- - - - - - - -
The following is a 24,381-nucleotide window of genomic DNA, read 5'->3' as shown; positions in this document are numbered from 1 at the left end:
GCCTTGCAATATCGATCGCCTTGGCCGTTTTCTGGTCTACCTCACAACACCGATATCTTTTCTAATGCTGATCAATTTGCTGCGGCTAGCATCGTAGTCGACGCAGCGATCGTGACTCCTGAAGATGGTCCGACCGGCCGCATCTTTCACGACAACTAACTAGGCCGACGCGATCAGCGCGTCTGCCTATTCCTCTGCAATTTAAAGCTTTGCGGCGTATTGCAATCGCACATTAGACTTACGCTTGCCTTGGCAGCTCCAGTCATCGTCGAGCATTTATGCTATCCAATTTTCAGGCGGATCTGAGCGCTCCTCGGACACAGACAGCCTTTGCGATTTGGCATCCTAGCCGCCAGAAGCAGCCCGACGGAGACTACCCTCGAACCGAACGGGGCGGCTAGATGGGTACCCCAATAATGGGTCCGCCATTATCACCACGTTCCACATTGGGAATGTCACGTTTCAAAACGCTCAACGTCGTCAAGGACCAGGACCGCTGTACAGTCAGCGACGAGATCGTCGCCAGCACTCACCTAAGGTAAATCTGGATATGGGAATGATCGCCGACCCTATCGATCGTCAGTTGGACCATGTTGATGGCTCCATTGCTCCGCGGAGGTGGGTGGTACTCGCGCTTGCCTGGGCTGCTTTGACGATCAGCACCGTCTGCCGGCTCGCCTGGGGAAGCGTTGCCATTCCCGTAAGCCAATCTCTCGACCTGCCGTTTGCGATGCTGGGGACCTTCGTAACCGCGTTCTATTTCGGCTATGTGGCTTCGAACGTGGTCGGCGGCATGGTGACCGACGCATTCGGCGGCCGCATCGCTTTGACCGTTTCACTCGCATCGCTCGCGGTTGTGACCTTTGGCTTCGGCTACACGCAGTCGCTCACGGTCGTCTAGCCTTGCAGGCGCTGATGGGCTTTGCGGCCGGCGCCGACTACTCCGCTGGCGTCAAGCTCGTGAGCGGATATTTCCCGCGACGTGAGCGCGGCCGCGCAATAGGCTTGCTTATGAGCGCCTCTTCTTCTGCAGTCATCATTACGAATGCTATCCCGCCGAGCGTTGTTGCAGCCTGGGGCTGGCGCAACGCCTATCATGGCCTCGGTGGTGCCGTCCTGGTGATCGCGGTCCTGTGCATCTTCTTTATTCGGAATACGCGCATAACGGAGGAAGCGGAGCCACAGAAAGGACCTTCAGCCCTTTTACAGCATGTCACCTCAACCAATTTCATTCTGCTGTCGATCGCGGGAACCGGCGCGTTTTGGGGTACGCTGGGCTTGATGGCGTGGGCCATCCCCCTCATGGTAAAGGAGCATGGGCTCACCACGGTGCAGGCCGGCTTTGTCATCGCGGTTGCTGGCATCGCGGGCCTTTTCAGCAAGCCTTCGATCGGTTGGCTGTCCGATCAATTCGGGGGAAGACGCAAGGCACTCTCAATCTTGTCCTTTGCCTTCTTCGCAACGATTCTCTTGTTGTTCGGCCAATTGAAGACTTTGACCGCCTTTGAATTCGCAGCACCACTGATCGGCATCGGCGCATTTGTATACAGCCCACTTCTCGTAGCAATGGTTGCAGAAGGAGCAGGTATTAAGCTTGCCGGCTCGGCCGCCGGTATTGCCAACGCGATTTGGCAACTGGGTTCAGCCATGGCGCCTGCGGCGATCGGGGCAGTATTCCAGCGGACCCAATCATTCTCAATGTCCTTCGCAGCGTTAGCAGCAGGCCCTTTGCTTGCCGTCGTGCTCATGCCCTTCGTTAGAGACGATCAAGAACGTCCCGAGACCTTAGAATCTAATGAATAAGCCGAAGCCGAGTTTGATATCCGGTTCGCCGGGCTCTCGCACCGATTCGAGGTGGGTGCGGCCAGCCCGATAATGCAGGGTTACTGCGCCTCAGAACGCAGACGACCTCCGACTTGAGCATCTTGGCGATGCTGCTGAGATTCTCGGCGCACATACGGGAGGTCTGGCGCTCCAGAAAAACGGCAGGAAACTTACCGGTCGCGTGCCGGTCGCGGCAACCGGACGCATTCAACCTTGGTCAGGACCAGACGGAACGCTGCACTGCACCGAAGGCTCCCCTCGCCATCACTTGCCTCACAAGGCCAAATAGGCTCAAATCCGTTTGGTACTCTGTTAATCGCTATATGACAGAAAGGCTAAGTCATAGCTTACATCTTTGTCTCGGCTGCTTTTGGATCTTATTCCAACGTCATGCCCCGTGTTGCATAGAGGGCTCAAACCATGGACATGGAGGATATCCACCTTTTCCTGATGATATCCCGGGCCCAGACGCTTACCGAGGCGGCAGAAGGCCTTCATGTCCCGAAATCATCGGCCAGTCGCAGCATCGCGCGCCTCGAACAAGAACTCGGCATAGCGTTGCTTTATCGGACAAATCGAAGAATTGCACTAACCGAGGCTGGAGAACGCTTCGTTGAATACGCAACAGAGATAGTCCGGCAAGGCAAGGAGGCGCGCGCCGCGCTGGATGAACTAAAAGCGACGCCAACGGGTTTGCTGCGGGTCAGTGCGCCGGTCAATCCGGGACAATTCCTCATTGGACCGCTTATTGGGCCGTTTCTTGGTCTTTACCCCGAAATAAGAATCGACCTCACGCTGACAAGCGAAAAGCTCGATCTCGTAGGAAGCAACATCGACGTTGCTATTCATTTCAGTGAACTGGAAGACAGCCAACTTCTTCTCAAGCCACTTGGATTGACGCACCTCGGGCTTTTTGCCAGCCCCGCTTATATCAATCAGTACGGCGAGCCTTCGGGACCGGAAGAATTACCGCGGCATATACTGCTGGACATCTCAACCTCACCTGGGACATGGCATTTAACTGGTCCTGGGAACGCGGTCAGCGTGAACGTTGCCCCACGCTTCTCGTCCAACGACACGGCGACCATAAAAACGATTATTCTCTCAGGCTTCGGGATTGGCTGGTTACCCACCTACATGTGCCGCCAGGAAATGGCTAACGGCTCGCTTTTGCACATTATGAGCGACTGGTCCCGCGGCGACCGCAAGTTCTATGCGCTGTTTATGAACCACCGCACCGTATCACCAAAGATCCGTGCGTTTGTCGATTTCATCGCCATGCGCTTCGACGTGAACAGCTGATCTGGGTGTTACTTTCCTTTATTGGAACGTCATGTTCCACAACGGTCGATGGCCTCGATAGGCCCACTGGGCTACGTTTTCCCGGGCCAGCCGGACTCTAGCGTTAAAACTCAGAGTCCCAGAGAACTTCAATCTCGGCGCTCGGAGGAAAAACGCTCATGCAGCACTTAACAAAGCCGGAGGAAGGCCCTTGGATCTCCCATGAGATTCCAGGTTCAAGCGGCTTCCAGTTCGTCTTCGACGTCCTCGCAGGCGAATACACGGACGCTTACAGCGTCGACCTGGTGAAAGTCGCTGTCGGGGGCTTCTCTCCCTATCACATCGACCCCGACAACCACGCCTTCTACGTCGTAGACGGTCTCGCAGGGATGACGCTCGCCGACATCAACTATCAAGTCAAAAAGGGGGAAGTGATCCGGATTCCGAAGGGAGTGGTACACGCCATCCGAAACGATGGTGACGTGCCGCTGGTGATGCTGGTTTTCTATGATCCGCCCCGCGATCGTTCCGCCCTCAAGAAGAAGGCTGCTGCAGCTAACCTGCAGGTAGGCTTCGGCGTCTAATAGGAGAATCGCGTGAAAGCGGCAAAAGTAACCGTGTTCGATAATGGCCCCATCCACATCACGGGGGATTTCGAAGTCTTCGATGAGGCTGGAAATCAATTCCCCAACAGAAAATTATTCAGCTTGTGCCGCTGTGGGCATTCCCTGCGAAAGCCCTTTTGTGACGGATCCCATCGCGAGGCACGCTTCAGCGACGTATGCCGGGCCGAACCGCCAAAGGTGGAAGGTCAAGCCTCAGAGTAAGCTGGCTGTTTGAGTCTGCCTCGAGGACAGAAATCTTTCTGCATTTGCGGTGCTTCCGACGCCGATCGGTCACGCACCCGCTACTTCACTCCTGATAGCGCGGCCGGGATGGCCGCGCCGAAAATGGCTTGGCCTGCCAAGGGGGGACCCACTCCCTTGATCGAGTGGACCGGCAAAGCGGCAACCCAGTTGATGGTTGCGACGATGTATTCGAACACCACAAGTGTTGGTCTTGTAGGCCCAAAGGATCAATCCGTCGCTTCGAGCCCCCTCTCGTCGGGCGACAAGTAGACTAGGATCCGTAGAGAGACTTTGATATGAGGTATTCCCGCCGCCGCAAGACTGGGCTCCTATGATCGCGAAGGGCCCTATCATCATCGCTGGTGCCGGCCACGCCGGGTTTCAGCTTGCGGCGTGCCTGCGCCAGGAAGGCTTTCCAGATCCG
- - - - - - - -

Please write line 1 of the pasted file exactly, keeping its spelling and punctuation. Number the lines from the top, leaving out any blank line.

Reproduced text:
The following is a 24,381-nucleotide window of genomic DNA, read 5'->3' as shown; positions in this document are numbered from 1 at the left end: